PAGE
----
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FALL RIVER, Mass. (February 22, 2012) - The Division of Endocrinology at Prima CARE Medical Center is the first medical center in Massachusetts to help improve the diagnosis of thyroid cancer by offering the Total Afirma® Solution Service, a genomic approach to evaluating suspicious thyroid nodules. The test helps doctors rule out malignancy early to help cut down on unnecessary surgeries. Dr. Kishore Lakshman and Dr. Tamer Yacoub were concerned recently when they found a nodule in the thyroid of a 68-year-old man. Dr. Lakshman extracted cells from the nodule, hoping to determine whether the man had cancer, but the biopsy results were inconclusive. Until recently, such uncertainty would have led to surgery to remove all or part of the thyroid. At the least, the patient would have faced a tense waiting period to see if, over time, he developed clear signs of cancer.

This time, however, the doctors simply sent the cell sample to the laboratory. A new test analyzed the cells' molecular patterns, producing a high level of certainty that he didn't have cancer. It was a relief to the patient to have a quick answer, and it prevented unnecessary surgery at significant cost, plus a lifetime of thyroid hormone medication.

Under the leadership of Drs. Lakshman and Yacoub, Prima CARE is helping lead the way nationally in the use of this genomic approach to evaluating suspicious thyroid nodules. The test that benefited the 68-year-old patient could eliminate the need for tens of thousands of unnecessary thyroidectomies.

'We are excited to be the first and only center thus far in Massachusetts to be able to provide the Total Afirma Solution Service. This should allow a significant portion of our patients to avoid the cost, discomfort and risk of surgery,' says Dr. Lakshman. The typical cost incurred for a thyroid surgery is in the $20,000 to $30,000 range. A recent large-scale study published by The Johns Hopkins School of Medicine showed that the use of this test could avoid almost three-fourths of currently performed surgeries in patients with benign thyroid modules. Given this test's potential to save health care costs, it is covered by Medicare and most commercial insurance.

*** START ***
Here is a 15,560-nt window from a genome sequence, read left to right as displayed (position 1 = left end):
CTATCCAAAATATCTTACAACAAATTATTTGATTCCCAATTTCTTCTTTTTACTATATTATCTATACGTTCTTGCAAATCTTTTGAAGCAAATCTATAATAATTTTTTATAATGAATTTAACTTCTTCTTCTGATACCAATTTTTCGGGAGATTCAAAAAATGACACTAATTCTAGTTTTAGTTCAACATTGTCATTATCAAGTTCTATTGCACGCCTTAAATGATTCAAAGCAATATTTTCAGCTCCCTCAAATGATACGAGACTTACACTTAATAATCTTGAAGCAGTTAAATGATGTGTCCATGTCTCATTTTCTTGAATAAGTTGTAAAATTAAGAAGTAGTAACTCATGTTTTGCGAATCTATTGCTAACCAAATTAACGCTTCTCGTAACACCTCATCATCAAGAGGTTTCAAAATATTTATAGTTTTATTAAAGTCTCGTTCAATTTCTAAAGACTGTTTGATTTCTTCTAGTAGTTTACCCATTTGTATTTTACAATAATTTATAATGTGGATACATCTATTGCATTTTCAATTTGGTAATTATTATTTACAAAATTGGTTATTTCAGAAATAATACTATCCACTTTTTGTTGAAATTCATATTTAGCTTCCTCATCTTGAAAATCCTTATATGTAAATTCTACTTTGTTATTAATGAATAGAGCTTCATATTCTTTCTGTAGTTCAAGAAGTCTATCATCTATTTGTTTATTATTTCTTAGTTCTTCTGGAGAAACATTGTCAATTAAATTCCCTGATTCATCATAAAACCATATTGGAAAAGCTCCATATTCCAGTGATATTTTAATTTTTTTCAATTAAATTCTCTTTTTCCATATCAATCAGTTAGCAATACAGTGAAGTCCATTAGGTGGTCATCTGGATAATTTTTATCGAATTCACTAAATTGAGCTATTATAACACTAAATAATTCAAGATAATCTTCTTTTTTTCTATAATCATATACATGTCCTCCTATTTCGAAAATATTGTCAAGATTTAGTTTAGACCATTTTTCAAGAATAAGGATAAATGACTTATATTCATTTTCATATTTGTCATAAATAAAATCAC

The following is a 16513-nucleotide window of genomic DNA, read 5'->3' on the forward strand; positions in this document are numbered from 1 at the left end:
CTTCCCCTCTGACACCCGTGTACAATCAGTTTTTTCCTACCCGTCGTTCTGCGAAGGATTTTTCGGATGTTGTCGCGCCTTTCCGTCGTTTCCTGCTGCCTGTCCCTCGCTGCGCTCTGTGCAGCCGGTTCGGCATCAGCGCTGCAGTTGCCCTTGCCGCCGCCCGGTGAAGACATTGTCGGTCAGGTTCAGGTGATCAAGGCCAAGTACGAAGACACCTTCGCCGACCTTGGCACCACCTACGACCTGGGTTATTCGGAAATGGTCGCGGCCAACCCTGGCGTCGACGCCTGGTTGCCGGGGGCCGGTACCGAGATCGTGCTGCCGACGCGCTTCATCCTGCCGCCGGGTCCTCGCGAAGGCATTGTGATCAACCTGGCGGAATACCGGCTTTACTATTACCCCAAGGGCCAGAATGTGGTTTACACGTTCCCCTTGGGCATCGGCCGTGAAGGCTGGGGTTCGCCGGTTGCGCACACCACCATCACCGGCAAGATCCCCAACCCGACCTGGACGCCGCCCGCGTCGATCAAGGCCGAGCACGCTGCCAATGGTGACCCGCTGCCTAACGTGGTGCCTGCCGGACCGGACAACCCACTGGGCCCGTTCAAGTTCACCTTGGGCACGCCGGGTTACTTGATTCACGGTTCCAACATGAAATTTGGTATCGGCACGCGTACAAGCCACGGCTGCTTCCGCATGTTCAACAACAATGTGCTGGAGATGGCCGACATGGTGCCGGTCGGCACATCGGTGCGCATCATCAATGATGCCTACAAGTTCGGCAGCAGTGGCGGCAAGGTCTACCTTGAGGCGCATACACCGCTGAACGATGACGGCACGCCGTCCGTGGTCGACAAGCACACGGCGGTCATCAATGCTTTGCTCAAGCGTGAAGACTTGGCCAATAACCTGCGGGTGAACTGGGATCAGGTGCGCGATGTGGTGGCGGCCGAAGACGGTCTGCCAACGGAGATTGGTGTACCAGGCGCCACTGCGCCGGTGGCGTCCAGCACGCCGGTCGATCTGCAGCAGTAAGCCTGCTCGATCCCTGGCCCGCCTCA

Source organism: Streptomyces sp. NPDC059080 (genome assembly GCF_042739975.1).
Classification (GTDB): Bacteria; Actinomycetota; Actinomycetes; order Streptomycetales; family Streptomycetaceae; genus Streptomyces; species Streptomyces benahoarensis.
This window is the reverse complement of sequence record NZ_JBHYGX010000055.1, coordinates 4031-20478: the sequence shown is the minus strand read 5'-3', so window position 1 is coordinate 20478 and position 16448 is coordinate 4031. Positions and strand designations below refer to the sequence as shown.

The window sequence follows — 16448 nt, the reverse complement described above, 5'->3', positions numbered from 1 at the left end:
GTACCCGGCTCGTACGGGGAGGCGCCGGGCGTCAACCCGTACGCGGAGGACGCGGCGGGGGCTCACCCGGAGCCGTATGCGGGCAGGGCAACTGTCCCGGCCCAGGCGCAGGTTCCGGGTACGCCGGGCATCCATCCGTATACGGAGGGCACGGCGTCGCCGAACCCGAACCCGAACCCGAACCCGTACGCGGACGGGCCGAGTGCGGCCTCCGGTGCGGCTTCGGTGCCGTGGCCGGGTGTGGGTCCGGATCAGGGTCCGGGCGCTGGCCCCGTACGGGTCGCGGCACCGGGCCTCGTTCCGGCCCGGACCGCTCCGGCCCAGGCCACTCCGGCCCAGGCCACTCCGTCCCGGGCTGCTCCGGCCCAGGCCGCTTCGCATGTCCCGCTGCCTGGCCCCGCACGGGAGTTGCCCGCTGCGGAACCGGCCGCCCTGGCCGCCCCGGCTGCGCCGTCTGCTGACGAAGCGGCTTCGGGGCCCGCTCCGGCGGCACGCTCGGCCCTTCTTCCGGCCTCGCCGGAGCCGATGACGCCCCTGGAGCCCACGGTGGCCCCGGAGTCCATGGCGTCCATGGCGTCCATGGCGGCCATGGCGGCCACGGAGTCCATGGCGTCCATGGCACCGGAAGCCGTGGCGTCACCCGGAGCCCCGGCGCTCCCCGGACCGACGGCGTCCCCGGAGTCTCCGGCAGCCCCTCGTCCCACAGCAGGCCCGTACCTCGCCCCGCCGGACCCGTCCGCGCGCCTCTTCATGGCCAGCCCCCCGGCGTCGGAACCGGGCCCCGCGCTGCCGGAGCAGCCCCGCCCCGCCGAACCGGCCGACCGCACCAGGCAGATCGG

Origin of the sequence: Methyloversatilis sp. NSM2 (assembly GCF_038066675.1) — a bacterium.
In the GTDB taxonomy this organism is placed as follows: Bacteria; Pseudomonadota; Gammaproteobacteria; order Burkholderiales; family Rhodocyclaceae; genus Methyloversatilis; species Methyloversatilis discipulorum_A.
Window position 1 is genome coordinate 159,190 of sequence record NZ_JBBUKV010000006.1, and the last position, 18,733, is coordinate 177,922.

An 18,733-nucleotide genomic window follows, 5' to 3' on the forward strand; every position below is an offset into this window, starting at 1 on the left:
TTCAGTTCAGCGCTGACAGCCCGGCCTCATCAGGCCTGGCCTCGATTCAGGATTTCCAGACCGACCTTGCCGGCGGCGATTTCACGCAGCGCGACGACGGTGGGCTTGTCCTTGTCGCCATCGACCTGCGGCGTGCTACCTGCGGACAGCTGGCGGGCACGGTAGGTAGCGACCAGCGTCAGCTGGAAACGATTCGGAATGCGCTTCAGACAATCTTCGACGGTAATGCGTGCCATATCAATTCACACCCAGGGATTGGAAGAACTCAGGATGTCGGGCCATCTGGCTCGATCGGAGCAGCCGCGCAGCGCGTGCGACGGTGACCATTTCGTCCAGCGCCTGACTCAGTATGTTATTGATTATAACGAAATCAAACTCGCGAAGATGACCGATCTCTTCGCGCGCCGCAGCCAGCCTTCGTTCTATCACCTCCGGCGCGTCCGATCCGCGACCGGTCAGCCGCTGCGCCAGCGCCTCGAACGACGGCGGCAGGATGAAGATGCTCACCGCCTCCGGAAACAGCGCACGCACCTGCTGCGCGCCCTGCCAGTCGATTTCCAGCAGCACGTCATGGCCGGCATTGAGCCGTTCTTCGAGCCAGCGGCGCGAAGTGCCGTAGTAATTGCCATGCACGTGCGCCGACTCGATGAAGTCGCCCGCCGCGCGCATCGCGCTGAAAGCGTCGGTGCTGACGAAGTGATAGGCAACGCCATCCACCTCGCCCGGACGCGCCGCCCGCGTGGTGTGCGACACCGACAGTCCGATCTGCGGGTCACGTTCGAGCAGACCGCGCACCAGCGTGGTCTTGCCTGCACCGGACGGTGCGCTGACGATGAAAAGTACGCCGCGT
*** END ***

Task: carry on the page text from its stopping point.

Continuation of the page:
According to Dr. Yacoub, 'When cells are extracted from suspicious nodules in the thyroid, they are usually found to be benign, or non-cancerous. However, in up to 30 percent of cases, the results are ambiguous, or 'indeterminate.' Current guidelines recommend that most of these patients undergo surgery for a definitive diagnosis, as thyroid cancer is highly treatable. But post-surgical results show that only 20 to 30 percent of the patients have cancer.'

The test was developed by Veracyte, Inc., a California-based molecular diagnostics company pioneering in the emerging field of molecular cytology. Their researchers developed the test by identifying genetic patterns that would reliably tell when a patient has no cancer present. The findings of a recent multicenter trial confirmed the test's premise: when certain patterns appear among thyroid genes, the odds are more than 95 percent that there's no cancer. That is similar to when an expert pathologist looks at cells and determines there is no cancer, but this time without surgery.

There are an estimated 450,000 thyroid nodule fine-needle aspirations performed each year in the U.S. The American Cancer Society expects over 56,000 new cases of thyroid cancer in 2012. Nearly two-thirds of the cases occur in people between 20 and 55-years-of-age. About 1,740 people (980 women and 760 men) are estimated to have died of thyroid cancer in 2012. The chance of being diagnosed with thyroid cancer has doubled since 1990, in part because of better detection. It is anticipated that a significant number of the 125,000 patients who undergo thyroid surgery each year will be able to avoid it with the improved diagnosis of thyroid nodules.

The Endocrinology Division of Prima CARE Medical Center is headed by Dr. Yacoub and Dr. Lakshman. Dr. Yacoub's areas of expertise are the management of diabetes, lipid disorders, hypertension and weight loss. Dr. Lakshman specializes in the management of thyroid disorders, including thyroid cancer and the treatment of male sexual disorders. Dr. Lakshman performs ultrasound-guided fine needle aspirations (FNA) of thyroid nodules in his office using a state-of-the-art high-resolution ultrasound machine. Prima CARE is a large multi-specialty medical group serving southeastern New England. Over 80 primary care physicians, specialists and medical professionals serve patients at Prima CARE facilities in Fall River, Somerset, and Tiverton as well as in patients' homes, hospitals, and nursing homes.